MORGANTOWN, W.Va. – Anne Swisher, P.T., Ph.D., of the Department of Physical Therapy at West Virginia University, will be honored by the American Physical Therapy Association (APTA) with the 2011 Oncology Section Stephen Gudas Award for Outstanding Publication for her article on arm and shoulder problems commonly reported by breast cancer survivors. 

The article represents the first collaborative research effort of the Department of Physical Therapy with the Mary Babb Randolph Cancer Center at WVU. 

As a physical therapist, Swisher has spent her career working with people with all kinds of medical problems. Breast cancer is a new area of her research. “I know that a lot of women who’ve undergone treatment for breast cancer have problems with their arms and shoulders, and I know physical therapy can play a role in helping alleviate those problems.”

Two years ago, Swisher and her research team began working with the Cancer Center to identify the problems associated with breast cancer treatment. They surveyed breast cancer survivors using questionnaires placed in the waiting area of the Cancer Center clinic. Participants were asked if they had any problem with their arms during treatment, how severe it was, and what they did about the problem.

Nearly 80 women responded to the questionnaire over a nine month period, and 75 to 80 percent of them reported they had arm, shoulder and hand problems during their treatment.  Only one-third said they had received any rehabilitation. “That showed us that there are common problems among breast cancer survivors and that they aren’t being dealt with,” Swisher said.

A subsequent study headed by Swisher involved surveying physical therapists throughout West Virginia to see if they felt prepared and comfortable treating breast cancer patients. “Most of them said they had the skills and were comfortable with that, but added that they seldom see those kinds of patients.” That study is pending publication.

Swisher is working with Jame Abraham, M.D., head of the Comprehensive Breast Cancer Program, and Hannah Hazard, M.D., a breast cancer surgeon at WVU, to see breast cancer patients who’ve had mastectomies and who could benefit from physical therapy. She tailors exercise plans for them, and if they need extended therapy, she refers them to a physical therapist in their community.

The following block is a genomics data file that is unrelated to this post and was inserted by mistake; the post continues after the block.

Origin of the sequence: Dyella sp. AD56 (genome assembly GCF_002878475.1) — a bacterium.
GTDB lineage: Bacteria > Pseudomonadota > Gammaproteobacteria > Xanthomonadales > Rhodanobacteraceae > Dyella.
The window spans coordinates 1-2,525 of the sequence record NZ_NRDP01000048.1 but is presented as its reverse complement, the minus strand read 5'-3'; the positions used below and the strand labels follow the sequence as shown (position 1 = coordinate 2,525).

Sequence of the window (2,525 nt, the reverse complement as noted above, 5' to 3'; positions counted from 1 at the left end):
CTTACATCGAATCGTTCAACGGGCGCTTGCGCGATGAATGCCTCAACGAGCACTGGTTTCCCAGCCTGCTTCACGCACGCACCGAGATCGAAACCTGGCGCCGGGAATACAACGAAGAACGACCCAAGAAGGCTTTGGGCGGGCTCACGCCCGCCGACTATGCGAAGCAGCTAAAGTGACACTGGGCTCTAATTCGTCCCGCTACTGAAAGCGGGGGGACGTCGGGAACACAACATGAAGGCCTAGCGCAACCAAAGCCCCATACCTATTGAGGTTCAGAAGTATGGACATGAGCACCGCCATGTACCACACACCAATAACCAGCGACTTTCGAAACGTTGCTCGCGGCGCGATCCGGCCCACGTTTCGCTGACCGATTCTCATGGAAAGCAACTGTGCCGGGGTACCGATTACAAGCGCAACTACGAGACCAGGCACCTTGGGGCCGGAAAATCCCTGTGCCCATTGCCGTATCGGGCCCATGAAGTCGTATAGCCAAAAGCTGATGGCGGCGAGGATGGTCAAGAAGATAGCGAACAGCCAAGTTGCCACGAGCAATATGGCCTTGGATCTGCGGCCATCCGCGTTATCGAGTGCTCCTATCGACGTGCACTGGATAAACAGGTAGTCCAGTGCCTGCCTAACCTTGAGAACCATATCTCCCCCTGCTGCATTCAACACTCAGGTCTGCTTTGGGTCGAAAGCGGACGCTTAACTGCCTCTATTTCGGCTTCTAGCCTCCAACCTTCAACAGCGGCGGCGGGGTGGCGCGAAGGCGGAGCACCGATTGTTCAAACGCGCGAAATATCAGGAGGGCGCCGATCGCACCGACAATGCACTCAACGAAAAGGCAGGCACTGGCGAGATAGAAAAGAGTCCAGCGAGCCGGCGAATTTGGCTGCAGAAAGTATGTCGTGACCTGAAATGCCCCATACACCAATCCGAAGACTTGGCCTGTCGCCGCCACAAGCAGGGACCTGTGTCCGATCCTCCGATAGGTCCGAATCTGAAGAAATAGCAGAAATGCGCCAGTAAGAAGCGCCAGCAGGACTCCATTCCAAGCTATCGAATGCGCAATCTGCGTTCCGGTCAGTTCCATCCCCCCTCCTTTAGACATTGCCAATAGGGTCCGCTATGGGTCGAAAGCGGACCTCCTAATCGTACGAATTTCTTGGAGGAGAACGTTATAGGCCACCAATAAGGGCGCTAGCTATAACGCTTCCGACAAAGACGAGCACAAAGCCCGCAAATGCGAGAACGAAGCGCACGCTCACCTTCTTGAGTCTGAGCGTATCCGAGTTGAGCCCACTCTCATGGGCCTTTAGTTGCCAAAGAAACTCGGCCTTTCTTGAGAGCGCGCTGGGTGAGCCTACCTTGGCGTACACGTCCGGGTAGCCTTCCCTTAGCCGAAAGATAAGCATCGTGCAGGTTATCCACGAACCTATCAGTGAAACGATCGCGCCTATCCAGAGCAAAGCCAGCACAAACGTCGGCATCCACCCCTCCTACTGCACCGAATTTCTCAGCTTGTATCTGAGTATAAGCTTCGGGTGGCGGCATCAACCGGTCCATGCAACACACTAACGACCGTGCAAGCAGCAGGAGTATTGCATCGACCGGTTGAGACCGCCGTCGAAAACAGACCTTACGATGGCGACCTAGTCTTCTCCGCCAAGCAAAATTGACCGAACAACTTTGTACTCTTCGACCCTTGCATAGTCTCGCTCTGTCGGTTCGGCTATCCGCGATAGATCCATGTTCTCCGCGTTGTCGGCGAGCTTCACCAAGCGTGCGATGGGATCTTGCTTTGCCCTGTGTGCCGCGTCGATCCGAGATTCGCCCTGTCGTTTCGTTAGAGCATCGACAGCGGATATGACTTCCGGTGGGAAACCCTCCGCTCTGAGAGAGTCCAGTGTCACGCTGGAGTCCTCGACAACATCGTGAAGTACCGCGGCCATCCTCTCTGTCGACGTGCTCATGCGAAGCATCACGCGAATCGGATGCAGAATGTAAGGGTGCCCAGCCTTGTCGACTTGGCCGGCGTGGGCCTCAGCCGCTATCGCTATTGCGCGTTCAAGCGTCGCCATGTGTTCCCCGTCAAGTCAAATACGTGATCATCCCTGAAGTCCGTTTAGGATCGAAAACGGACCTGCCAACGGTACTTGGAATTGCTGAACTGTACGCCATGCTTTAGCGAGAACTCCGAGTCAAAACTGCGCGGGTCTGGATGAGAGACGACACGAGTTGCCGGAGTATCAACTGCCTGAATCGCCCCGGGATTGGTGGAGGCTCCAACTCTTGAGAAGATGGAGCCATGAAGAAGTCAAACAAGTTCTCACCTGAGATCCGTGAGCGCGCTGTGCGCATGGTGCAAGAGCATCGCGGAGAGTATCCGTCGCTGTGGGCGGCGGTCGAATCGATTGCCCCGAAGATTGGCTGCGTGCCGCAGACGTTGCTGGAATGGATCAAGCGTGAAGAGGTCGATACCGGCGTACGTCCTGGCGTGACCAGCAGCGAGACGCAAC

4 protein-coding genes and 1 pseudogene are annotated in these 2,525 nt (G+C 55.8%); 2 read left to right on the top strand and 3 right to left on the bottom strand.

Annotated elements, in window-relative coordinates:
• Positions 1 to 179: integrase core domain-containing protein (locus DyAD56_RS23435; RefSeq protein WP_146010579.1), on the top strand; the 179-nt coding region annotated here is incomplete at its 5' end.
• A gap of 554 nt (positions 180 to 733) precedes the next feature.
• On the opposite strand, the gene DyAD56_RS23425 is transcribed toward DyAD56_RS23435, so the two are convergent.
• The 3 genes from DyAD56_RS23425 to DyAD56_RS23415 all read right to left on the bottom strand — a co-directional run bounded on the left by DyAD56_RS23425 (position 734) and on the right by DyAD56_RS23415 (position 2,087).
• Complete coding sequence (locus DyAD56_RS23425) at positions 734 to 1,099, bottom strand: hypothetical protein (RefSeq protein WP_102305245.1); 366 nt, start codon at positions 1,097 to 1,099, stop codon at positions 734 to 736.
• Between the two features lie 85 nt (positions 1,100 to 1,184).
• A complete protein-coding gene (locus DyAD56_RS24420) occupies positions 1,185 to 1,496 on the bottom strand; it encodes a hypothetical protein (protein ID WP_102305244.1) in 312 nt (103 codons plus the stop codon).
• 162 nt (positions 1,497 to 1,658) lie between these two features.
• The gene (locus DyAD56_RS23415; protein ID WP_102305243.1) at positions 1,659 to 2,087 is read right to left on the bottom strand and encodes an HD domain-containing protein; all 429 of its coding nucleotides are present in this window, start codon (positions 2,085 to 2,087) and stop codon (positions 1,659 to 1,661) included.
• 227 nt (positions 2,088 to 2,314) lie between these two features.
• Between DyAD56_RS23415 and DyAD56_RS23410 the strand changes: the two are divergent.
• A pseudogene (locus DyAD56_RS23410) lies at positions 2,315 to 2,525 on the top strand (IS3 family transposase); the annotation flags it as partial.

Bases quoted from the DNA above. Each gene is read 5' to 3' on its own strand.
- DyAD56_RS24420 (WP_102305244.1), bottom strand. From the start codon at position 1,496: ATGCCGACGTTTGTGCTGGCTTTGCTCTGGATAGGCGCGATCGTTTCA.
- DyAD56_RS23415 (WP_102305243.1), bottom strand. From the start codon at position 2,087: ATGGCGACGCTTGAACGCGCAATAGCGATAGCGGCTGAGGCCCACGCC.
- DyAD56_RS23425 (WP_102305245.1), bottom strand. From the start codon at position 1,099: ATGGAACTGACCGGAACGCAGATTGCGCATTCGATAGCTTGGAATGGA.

“As soon as a patient is diagnosed with cancer they are a survivor," Swisher said. "We want to help them have the best quality of life during and after treatment, and the rehabilitation aspect fits in with that.”

The idea to have the Department of Physical Therapy collaborate with the WVU Cancer Center in research originated with Scot Remick, M.D., director of the Center.

“I thank Scot for his vision in seeing the potential involved with collaborations and the whole issue of survivorship,” MaryBeth Mandich, P.T., Ph.D., chair the Department of Physical Therapy at WVU, said. “By maximizing our strengths, we have received a nationally recognized award and created an opportunity to really better serve individuals who are treated at the Center.”

“I congratulate Anne on her achievement and look forward to building on our collaborations with the Department of Physical Therapy,” Remick said. “It is one of many disciplines at WVU that we hope to engage in collaborative research initiatives with the Mary Babb Randolph Cancer Center.”

The article, “Frequency and Severity of Self-Reported Upper Extremity Impairments, Activity Limitations and Participation Restrictions Following Breast Cancer Treatment,” appeared in “Rehabilitation Oncology” – the APTA’s official journal that focuses on the rehabilitation of cancer patients. Mia Erickson, P.T., Ed.D., also from WVU’s Department of Physical Therapy, is co-author.

For more information: Amy Johns, HSC News Service, 304-293-7087
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